This was the 12th time that Linda Gibbons had violated the 18-meter "bubble zone" that surrounds Canadian abortion clinics, so all the players in the scene knew their roles.
The tiny grandmother sat down and silently began to pray as Toronto police moved in. Sue Careless and two other journalists maneuvered to record the arrest. Careless concentrated on Gibbons, framing her in the camera's viewfinder between a church steeple and the clinic door. She heard an officer reading the familiar pre-arrest litany.
Then a policeman said, "You have to leave." Careless explained that she was a journalist and kept clicking. The last photo she took, before the handcuffs went on, showed the police starting to drag Gibbons across the street. The police confiscated her film.
"In the police van, I kept saying, 'I'm a journalist. ... I had a right to be there,' " said Careless. "One of the officers finally asked me, 'What's your name?' I said, 'Why don't you read it off my press card?' ... So that's what he did."
The police arrested one demonstrator and three freelance journalists.
"The math just didn't add up," said Careless.
But her legal bills quickly started to add up. Careless endured 13 court appearances before the Crown withdrew the charges. Oct. 15 marked the one-year anniversary of the arrests and her lawyer is still working to retrieve her mug shots and fingerprints from police files.
Careless has credentials from the Periodical Writers Association of Canada and the Canadian Association of Journalists and, in the past decade, has written 300-plus articles for 22 secular and religious publications. She is best known for her Canadian Church Press work and, when arrested, was on assignment for The Interim -- a national pro-life newspaper.
"It seemed like nobody, at least in the secular press, wanted to cover this," said Careless. "People said it was just a religion story or it was an abortion story. I kept saying, 'No! This is about freedom of the press. ... I had a press card and they arrested me. That's a story.' "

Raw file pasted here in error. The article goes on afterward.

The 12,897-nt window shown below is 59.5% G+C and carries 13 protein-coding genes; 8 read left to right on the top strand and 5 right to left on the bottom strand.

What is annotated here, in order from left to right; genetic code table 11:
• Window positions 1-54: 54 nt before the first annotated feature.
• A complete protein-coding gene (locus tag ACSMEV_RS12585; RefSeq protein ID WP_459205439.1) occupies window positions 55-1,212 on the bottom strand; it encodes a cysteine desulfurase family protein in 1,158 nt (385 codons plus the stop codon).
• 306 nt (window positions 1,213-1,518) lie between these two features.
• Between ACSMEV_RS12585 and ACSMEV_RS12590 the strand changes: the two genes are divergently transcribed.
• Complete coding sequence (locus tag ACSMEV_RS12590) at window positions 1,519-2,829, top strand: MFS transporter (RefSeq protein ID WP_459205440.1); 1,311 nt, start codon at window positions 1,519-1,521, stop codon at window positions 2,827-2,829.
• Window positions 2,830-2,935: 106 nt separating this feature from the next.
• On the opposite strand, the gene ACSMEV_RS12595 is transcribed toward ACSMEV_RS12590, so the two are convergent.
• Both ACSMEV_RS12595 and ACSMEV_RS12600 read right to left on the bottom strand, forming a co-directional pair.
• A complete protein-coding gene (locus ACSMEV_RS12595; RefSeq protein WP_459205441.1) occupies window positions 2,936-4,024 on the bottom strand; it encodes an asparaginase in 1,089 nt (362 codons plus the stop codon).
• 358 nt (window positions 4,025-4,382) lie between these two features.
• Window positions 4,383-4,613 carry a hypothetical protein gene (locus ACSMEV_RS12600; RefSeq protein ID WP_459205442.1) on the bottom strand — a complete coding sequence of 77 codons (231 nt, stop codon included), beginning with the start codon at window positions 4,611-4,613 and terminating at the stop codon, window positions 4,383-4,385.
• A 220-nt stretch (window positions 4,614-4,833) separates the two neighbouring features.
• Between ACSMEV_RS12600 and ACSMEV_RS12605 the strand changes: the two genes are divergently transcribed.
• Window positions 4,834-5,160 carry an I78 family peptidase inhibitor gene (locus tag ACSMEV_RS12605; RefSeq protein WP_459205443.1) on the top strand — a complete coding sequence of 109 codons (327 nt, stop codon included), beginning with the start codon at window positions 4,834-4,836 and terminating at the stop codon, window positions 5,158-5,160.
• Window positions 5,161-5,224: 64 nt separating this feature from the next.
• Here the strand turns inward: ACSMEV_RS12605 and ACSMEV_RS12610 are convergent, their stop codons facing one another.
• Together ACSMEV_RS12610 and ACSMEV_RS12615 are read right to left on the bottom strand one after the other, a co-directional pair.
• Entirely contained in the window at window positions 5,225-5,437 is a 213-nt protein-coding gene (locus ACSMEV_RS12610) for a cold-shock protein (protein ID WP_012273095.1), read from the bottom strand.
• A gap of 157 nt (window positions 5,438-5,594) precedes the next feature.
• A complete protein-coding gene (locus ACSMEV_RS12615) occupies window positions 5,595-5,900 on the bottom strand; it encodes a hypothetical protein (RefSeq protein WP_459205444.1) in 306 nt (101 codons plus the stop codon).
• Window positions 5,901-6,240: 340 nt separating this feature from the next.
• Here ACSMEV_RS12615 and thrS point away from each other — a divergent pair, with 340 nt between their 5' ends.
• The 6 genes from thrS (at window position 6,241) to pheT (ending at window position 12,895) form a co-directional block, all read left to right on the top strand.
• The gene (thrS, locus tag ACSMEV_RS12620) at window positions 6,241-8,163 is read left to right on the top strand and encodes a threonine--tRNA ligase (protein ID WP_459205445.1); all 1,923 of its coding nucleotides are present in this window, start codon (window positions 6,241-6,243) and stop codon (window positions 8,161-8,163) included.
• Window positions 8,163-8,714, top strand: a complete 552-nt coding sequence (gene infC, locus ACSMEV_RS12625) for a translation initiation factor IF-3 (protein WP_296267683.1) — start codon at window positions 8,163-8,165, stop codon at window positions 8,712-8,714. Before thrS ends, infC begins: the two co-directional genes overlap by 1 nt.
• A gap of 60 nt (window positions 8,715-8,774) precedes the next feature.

The Canadian Charter of Rights and Freedoms protects journalists, whether they work in powerful newsrooms or for smaller organizations. The same is true under U.S. law. But police on both sides of the border seem to be cracking down, said Paul McMaster, the First Amendment ombudsman for the Freedom Forum in Arlington, Va.
"A journalist is a journalist," he said. "It's not the government's job to credential some journalists and not others. ... Clearly, the whole point was to intimidate Sue Careless and the other journalists who were out there covering a controversial event."
Sadly, he added, this is probably a "win-win situation for the police. After all, who cares what happens to reporters?"
Careless noted that many other journalists -- even some who defend abortion rights -- cared enough to contribute to her legal defense fund. After all, there is nothing unusual about journalists getting caught in the tense territory between police and demonstrators. And the number of "alternative journalists" is rising, since the World Wide Web is allowing many secular and religious advocacy groups to create their own niche-news operations.
If a pro-life journalist could get arrested at an abortion-clinic protest, then a Mennonite journalist might be arrested outside a nuclear-weapons plant. A Wiccan website reporter might get handcuffed because she saw police break up a sit-in that was stopping loggers from entering a sacred forest. A Southern Baptist journalist might face arrest for photographing gay and lesbian protestors that disrupted a convention of evangelical sex therapists.
"It does not matter which media outlet sends the reporter, or what the personal sympathies are of the photographer, or what the politics are of the demonstration," argued Careless, in an essay for the Globe and Mail in Toronto. "As long as the journalist is working as a professional journalist, and not an activist, the police should not interfere with the news-gathering process.
"I and other freelance journalists must not be so intimidated by these arrests that we will retreat to only the safe subjects or flower shows. We must continue to gather news in the danger zones of public opinion."